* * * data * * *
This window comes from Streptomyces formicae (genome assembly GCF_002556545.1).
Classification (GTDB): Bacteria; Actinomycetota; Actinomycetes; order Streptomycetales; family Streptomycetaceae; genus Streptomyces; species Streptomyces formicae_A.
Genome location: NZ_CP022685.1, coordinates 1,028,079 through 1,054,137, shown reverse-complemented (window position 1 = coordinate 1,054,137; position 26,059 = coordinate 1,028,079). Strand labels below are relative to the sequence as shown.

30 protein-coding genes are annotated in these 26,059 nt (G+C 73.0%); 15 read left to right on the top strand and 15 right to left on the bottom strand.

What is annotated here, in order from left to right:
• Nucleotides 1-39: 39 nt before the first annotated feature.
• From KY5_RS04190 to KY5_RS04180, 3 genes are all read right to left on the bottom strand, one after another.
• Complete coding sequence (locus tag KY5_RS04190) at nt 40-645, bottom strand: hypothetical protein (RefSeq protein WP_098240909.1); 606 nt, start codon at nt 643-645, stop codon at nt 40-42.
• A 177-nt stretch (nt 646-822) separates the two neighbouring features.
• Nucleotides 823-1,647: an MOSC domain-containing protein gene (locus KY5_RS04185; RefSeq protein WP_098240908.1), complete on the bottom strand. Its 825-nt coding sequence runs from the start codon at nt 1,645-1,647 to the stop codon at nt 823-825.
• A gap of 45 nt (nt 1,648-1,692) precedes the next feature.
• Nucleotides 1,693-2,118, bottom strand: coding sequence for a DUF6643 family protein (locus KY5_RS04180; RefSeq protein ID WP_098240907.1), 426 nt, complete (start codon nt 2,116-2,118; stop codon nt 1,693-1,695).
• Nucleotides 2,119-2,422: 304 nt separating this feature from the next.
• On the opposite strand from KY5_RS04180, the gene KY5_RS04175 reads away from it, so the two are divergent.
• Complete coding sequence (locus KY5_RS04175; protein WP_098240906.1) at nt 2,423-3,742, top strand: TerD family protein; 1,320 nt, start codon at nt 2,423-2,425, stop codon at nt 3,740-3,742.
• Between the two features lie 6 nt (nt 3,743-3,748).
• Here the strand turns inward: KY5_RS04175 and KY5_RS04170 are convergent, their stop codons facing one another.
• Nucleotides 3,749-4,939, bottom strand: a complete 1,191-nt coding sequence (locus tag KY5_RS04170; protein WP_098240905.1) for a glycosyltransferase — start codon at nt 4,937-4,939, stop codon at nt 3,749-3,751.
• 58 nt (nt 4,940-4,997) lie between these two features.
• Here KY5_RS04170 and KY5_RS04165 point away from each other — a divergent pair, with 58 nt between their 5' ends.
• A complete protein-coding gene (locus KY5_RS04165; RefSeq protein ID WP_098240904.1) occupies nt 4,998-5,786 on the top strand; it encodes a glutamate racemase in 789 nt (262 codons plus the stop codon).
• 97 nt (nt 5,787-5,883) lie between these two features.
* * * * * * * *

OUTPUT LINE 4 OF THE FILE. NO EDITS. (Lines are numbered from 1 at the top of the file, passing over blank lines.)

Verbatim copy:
30 protein-coding genes are annotated in these 26,059 nt (G+C 73.0%); 15 read left to right on the top strand and 15 right to left on the bottom strand.